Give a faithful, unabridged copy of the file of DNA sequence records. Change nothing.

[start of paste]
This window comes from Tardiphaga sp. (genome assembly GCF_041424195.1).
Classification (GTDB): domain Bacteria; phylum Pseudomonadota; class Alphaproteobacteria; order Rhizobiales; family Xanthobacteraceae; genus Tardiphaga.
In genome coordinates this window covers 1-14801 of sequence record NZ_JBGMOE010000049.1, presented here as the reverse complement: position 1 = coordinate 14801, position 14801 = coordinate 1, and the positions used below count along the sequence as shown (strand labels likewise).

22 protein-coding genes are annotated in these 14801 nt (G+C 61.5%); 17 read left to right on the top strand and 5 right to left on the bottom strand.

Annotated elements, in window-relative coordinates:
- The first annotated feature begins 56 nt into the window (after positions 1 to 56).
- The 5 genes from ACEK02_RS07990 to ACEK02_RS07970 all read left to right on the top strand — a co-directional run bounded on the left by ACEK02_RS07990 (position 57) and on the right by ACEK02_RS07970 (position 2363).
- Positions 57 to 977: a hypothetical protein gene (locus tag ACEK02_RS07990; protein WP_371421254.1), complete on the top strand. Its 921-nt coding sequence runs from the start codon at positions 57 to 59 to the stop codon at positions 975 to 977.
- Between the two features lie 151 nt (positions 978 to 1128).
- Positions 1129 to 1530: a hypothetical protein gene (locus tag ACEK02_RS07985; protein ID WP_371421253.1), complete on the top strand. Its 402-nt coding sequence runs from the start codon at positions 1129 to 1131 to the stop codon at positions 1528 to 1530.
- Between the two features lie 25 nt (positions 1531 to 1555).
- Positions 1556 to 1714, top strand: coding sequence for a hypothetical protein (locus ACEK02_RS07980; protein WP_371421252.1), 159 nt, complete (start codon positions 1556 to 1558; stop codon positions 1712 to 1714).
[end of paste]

This window comes from Tardiphaga sp. (genome assembly GCF_041424195.1).
Classification (GTDB): domain Bacteria; phylum Pseudomonadota; class Alphaproteobacteria; order Rhizobiales; family Xanthobacteraceae; genus Tardiphaga.
In genome coordinates this window covers 1-14801 of sequence record NZ_JBGMOE010000049.1, presented here as the reverse complement: position 1 = coordinate 14801, position 14801 = coordinate 1, and the positions used below count along the sequence as shown (strand labels likewise).

22 protein-coding genes are annotated in these 14801 nt (G+C 61.5%); 17 read left to right on the top strand and 5 right to left on the bottom strand.

Annotated elements, in window-relative coordinates:
- The first annotated feature begins 56 nt into the window (after positions 1 to 56).
- The 5 genes from ACEK02_RS07990 to ACEK02_RS07970 all read left to right on the top strand — a co-directional run bounded on the left by ACEK02_RS07990 (position 57) and on the right by ACEK02_RS07970 (position 2363).
- Positions 57 to 977: a hypothetical protein gene (locus tag ACEK02_RS07990; protein WP_371421254.1), complete on the top strand. Its 921-nt coding sequence runs from the start codon at positions 57 to 59 to the stop codon at positions 975 to 977.
- Between the two features lie 151 nt (positions 978 to 1128).
- Positions 1129 to 1530: a hypothetical protein gene (locus tag ACEK02_RS07985; protein ID WP_371421253.1), complete on the top strand. Its 402-nt coding sequence runs from the start codon at positions 1129 to 1131 to the stop codon at positions 1528 to 1530.
- Between the two features lie 25 nt (positions 1531 to 1555).
- Positions 1556 to 1714, top strand: coding sequence for a hypothetical protein (locus ACEK02_RS07980; protein WP_371421252.1), 159 nt, complete (start codon positions 1556 to 1558; stop codon positions 1712 to 1714).